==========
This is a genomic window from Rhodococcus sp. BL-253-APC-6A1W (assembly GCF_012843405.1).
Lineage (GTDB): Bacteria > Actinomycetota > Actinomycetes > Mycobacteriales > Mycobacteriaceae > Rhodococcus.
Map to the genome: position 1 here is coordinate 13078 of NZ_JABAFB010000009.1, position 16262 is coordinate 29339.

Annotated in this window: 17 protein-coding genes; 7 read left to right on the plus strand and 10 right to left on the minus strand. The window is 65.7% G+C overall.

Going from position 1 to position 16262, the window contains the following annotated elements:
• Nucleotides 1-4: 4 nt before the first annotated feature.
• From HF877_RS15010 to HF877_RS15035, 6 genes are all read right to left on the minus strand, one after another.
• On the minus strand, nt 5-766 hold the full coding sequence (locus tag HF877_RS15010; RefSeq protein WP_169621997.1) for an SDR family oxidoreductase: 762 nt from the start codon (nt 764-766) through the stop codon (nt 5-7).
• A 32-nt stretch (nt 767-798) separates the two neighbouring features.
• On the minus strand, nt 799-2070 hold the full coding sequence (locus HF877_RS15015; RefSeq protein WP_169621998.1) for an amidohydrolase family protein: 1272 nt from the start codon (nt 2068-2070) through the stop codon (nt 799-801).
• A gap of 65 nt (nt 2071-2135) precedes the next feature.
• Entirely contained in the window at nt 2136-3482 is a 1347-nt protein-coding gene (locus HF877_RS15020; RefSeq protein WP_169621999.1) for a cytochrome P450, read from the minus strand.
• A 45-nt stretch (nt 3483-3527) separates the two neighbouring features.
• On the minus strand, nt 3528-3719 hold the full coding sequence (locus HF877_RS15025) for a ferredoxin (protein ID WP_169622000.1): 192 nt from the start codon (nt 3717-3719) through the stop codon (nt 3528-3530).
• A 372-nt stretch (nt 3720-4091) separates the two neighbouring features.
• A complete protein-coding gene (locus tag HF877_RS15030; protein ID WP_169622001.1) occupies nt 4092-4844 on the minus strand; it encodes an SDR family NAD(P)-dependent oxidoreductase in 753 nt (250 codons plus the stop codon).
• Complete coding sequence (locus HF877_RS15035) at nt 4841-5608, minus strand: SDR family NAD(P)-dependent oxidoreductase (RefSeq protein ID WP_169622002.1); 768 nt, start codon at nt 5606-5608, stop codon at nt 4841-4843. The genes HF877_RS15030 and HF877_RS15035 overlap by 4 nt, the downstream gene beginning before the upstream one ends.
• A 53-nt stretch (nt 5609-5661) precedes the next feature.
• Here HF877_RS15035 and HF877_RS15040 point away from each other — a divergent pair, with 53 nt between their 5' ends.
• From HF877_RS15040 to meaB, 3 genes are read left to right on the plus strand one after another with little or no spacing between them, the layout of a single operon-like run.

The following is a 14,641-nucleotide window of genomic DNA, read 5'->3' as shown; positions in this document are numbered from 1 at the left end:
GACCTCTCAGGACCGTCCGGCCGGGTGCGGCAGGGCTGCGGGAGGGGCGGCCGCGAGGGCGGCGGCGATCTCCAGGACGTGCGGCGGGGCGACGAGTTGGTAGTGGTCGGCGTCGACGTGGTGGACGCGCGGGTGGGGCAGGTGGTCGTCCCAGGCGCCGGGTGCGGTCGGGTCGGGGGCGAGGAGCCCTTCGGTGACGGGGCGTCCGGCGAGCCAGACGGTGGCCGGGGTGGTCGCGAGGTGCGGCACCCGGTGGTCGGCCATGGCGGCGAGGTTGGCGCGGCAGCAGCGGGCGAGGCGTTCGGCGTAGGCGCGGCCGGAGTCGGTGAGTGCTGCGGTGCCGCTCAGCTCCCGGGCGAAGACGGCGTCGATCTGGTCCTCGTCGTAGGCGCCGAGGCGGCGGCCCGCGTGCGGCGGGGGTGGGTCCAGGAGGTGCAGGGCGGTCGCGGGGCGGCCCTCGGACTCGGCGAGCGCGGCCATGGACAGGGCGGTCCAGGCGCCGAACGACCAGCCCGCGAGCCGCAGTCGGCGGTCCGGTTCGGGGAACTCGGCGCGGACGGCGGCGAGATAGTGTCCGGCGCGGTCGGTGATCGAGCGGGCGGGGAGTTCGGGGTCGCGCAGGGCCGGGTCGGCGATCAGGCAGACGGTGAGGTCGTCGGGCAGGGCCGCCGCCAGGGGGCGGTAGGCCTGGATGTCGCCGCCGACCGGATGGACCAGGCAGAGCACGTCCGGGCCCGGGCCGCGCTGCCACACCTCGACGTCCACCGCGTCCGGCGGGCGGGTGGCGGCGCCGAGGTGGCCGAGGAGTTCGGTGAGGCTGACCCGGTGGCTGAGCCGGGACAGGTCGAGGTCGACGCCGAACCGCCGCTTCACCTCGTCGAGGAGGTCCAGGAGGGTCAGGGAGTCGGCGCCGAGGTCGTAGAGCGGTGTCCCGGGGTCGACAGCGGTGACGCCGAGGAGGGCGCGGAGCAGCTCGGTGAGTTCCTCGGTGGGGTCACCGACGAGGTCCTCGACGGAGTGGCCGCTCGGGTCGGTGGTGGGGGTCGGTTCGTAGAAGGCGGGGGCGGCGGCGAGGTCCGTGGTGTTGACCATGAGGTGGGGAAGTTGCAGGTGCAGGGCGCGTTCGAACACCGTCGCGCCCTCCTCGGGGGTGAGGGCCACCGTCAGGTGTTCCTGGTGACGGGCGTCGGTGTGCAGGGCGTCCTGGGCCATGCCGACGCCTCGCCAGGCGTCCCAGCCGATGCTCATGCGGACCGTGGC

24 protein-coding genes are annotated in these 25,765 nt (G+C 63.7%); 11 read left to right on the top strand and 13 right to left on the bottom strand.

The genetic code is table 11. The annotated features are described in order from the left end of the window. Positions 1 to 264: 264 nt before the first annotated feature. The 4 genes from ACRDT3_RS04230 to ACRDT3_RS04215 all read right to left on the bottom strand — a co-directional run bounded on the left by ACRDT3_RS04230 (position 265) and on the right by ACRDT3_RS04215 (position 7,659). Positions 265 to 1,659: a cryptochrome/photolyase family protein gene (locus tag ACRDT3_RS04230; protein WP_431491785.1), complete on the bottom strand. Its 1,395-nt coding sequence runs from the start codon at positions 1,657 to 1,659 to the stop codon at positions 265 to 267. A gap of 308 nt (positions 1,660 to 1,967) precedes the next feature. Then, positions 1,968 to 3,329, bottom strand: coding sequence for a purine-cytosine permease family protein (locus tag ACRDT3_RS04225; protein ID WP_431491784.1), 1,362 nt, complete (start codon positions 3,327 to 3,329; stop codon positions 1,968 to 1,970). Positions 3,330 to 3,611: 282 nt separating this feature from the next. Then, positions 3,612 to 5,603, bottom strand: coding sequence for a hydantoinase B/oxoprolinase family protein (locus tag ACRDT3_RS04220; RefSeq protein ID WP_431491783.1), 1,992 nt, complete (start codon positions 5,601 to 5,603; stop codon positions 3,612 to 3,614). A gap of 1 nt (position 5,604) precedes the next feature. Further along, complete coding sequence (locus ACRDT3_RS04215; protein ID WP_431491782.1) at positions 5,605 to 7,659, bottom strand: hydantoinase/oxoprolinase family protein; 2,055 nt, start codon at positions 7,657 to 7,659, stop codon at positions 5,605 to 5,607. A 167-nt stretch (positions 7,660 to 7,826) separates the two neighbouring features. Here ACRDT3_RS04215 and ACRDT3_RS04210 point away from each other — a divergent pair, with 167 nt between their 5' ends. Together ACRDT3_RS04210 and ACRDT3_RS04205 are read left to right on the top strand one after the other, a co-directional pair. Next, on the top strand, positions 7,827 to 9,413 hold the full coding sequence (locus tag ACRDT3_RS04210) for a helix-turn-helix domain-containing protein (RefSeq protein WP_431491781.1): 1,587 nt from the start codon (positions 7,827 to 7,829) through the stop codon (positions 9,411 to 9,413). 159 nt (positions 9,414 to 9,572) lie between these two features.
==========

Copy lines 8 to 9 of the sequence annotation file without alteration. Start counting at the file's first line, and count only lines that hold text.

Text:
• On the minus strand, nt 5-766 hold the full coding sequence (locus tag HF877_RS15010; RefSeq protein WP_169621997.1) for an SDR family oxidoreductase: 762 nt from the start codon (nt 764-766) through the stop codon (nt 5-7).
• A 32-nt stretch (nt 767-798) separates the two neighbouring features.